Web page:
A surprisingly smooth change in leadership/a note on free agency

Paul Konerko has only officially been the team captain since 2006, but has been dominating the locker room in non-dominant fashion for at least a year longer. His demure and honest post-game interviews, ceaseless personal accountability, slavish devotion to routine and labor, and perhaps most memorably, public self-flagellation have been such steady elements of White Sox culture that part of processing his retirement has been imagining a non-Konerko leadership. Compared to the Konerkocracy, every clubhouse seems like Brohio. Should we go to Brohio? It's the question of a generation.

Now it looks more like they can just replicate the same vibe by committee. Abreu, who came to Chicago a complete unknown save for the iridescent suit he wore to his contract signing, has earned the Konerko seal of approval for his labor-intensive approach, and is ready, willing and able--quietly and unobtrusively, of course--to take up the mantle.

“You just want him to be a good guy. I learned that with him right way. He’s a good person, he’s an extremely hard worker, so it makes it a heck of a lot easier to know that it’s getting passed on to somebody who will do right by it.”
— Konerko to Anthony Castrovince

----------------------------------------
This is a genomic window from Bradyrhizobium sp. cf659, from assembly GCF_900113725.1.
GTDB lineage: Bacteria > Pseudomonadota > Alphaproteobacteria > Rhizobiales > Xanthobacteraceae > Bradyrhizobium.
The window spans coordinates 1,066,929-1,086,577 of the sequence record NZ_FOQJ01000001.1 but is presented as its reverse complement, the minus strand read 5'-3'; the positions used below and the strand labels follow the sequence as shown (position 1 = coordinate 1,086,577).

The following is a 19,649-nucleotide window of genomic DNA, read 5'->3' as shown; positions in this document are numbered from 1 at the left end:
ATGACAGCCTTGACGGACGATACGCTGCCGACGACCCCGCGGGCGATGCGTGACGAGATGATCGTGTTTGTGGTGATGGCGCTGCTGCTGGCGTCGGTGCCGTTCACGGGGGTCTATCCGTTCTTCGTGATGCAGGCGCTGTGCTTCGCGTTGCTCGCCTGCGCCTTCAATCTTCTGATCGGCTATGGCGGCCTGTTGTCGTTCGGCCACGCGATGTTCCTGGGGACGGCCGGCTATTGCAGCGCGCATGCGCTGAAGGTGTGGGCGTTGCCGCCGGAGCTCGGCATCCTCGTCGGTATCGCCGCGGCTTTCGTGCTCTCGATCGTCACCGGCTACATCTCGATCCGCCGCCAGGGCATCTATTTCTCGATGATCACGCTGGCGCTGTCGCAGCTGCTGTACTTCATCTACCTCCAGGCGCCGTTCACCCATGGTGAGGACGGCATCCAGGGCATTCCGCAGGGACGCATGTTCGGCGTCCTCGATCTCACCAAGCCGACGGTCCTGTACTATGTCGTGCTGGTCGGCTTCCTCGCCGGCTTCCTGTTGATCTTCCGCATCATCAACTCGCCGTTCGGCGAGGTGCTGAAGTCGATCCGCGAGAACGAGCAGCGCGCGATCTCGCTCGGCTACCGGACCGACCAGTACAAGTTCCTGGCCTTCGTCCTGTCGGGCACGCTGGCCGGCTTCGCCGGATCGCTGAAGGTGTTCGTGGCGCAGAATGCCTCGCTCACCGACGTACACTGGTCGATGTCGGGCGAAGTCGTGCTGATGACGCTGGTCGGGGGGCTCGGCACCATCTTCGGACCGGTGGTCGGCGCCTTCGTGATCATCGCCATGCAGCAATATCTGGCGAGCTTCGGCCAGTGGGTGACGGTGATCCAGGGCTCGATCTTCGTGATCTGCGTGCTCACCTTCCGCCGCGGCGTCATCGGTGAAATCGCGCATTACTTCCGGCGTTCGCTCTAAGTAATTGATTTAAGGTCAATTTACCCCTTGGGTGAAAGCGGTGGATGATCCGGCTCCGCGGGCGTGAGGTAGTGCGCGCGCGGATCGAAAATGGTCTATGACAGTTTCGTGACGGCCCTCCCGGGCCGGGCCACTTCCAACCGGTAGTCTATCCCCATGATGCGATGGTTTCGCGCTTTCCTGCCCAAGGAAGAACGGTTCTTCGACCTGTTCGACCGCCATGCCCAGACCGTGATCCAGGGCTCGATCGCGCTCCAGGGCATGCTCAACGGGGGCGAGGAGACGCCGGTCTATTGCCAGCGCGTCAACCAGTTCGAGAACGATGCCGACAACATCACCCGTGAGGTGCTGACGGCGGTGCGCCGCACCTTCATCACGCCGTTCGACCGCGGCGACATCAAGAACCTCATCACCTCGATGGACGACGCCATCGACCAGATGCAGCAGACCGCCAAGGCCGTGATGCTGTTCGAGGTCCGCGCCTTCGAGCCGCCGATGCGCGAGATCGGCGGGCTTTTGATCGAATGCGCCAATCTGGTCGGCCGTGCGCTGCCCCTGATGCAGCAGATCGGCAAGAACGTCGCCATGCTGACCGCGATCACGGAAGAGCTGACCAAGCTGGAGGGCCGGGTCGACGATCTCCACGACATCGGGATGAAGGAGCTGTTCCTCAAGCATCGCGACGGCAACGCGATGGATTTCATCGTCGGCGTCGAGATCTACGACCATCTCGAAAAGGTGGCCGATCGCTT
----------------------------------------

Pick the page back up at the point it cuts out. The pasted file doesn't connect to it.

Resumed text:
With Abreu in tow, whose favorite activities seem to center around "time with the wife' and exorbitant special contract requests include "singing the national anthem," the Sox have the man to humbly and unassumingly guide them through the next half-decade. He smoothly compliments Sale, who already had Disconcerting Self-Flagellation all well and covered.

Konerko roster spot quips aside--we really have to recalculate this Abreu guy's value if he requires a personal mentor on the 25-man--but the affirmation of "I thank God for the opportunity to have him on the team," is not a light one. As ready as I was for a shift from a White Sox aesthetic that lacked the success to justify its self-seriousness, the White Sox continue to come the closest to a seemingly impossible feat in modern-day professional sports: maintaining an identity.

For something completely different

Dovetailing off a point made in yesterday's podcast, Tyler Flowers is attracting attention to himself to deflect attention from himself later. After homering twice in almost absurdly dramatic fashion Monday night, Flowers has dragged his batting line up to .247/.304/.402, for a 96 wRC+. We do well to not assess a player's value at what's likely to be his absolute high point of the month, but with 19 games left and two other catchers on the roster, he's in all likelihood going to end the season with a batting line that doesn't call out for immediate help.

Rick Hahn, while sitting atop a pile of freed up cash for 2015, expressed the White Sox attack plan thusly:

We’ll have to decide based on the options available to us whether it makes sense to invest heavily in one or two targets or try to spread it around between a half-dozen or so.
— As told to Daryl Van Schouwen

Basically, if you want fun, big-ticket signings, the Sox need to be able to free themselves of waste-of-time errands like 'finding a not-terrible catcher' along with 'paying for a closer' (which they might have to do) and 'finding two starters' which they likely hope to mitigate with Carlos Rodon.  There are a ton of red flags with Flowers' performance, and we've discussed them, but the Sox have a long list of to-do items, and finding an upgrade at catcher is looking increasingly optional.